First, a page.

A mesmerising meditation on memory, madness and the lesser known horrors of Nazi Germany.
This is like a fairy tale, all this.
A woman meets a stranger who tells her her identity is a lie. 772 (or 789) children's brains rest silently in jars. A traveller comes to a quotidian city, unknowingly approaching her past.
From the author of Trieste (shortlisted for the Independent Foreign Fiction Prize) comes this bedazzling kaleidoscopic novel, stitching together fact and fiction, history and memory, words and images into a heart-breaking collage that manages to look askance at the blinding horror of history.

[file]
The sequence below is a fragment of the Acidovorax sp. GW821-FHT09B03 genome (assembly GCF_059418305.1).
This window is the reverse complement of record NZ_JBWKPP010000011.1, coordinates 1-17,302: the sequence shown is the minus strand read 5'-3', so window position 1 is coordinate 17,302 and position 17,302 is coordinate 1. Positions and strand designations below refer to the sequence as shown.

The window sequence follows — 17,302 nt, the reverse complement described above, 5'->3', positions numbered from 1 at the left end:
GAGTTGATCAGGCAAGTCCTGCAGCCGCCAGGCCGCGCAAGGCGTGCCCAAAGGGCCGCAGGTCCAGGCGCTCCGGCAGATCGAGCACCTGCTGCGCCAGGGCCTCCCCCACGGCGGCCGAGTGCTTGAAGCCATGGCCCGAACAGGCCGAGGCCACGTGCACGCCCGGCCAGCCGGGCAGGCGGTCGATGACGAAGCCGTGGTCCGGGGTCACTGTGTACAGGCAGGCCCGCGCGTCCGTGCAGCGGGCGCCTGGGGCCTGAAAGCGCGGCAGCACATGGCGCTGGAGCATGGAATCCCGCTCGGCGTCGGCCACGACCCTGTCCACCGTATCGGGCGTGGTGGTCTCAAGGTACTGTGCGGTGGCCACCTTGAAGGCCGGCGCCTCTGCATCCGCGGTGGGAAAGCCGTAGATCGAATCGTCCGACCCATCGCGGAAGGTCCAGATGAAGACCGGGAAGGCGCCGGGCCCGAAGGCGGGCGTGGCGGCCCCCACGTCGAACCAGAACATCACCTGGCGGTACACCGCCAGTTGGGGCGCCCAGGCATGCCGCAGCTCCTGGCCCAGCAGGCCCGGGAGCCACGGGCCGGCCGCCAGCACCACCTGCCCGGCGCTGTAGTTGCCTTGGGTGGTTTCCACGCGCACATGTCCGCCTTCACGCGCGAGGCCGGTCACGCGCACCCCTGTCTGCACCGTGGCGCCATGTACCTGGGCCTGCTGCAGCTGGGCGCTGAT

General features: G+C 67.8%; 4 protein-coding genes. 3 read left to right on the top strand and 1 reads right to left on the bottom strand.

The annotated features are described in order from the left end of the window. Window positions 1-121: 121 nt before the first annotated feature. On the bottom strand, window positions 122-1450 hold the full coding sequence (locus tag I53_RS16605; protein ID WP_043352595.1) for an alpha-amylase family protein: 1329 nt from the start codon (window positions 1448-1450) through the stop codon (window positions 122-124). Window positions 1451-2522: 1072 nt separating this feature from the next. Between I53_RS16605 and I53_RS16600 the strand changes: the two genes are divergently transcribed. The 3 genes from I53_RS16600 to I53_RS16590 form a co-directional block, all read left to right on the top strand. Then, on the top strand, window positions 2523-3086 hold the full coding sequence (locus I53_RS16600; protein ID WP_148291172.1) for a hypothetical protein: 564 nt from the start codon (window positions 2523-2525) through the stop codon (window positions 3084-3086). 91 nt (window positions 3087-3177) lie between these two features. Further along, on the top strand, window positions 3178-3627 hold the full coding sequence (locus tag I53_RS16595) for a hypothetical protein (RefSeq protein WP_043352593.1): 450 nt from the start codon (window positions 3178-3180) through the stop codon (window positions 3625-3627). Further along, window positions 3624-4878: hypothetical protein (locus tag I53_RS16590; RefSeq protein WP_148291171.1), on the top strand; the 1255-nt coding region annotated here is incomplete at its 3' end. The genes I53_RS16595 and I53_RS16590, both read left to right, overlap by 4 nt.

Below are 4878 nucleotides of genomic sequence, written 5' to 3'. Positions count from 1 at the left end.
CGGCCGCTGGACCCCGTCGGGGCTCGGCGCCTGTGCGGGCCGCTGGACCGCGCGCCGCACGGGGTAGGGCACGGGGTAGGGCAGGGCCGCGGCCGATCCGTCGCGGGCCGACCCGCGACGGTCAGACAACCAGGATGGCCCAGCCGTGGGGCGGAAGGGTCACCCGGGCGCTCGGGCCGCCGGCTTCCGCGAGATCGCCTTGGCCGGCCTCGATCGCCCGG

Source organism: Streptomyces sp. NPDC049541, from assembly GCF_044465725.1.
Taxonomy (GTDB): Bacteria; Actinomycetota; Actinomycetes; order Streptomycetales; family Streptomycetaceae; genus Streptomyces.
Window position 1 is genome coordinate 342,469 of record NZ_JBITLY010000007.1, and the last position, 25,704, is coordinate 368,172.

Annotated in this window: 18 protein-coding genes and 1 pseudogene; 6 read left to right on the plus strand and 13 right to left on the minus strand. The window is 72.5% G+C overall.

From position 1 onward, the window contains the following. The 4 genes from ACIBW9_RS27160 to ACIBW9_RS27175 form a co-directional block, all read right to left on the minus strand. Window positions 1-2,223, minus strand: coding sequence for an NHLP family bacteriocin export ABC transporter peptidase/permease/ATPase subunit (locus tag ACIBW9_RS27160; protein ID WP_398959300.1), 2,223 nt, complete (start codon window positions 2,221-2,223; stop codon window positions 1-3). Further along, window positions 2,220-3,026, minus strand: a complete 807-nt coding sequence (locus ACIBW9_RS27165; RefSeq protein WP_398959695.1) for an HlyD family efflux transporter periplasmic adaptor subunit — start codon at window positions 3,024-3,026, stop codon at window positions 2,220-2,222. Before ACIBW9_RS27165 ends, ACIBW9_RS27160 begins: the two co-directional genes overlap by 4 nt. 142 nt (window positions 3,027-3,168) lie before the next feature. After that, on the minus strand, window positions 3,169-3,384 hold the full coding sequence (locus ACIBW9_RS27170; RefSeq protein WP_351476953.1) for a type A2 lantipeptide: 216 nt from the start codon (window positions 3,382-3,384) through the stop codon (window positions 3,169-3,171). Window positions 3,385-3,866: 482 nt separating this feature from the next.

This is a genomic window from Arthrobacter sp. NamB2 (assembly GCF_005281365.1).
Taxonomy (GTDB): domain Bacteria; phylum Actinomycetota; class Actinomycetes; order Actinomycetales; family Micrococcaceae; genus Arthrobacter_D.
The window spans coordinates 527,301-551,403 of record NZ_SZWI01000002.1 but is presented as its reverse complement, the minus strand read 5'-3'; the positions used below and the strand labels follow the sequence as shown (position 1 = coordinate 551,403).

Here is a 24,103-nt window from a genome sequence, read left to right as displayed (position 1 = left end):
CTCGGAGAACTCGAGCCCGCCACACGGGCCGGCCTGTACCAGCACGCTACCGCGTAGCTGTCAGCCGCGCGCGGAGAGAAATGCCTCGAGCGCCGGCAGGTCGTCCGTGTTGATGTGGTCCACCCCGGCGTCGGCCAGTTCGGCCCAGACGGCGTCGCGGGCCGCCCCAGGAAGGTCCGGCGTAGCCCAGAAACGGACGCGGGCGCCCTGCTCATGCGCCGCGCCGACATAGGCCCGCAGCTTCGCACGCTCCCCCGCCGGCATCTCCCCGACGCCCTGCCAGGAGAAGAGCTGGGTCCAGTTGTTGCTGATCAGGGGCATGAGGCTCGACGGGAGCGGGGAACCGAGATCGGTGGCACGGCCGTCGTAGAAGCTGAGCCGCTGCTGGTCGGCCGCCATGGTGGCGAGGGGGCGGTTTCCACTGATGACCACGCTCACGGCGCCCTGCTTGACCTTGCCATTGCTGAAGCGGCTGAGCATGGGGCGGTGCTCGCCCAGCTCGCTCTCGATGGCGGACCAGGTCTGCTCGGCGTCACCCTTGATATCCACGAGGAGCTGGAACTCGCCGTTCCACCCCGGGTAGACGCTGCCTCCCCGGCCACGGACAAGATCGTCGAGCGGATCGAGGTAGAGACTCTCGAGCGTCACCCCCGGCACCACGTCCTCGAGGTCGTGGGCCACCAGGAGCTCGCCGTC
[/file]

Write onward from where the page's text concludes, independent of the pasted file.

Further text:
Ranging across themes of memory, loss, inheritance and storytelling, Drndic borrows from every tradition of writing to weave together a fragmented narrative of love and disease, in a novel that's very format raises penetrating and unanswerable questions about history, and the processes by which we describe and remember it.
A masterpiece - Financial Times, on Trieste
Extraordinary . . . a literary tour-de-force - Independent, on Trieste
A work of European high culture. Drndic is writing neither to entertain (her novel is splendid and absorbing nevertheless) nor to instruct (its subject, the Holocaust, is too intractable to yield lessons). She is writing to witness, and to make the pain stick - New York Times, on Trieste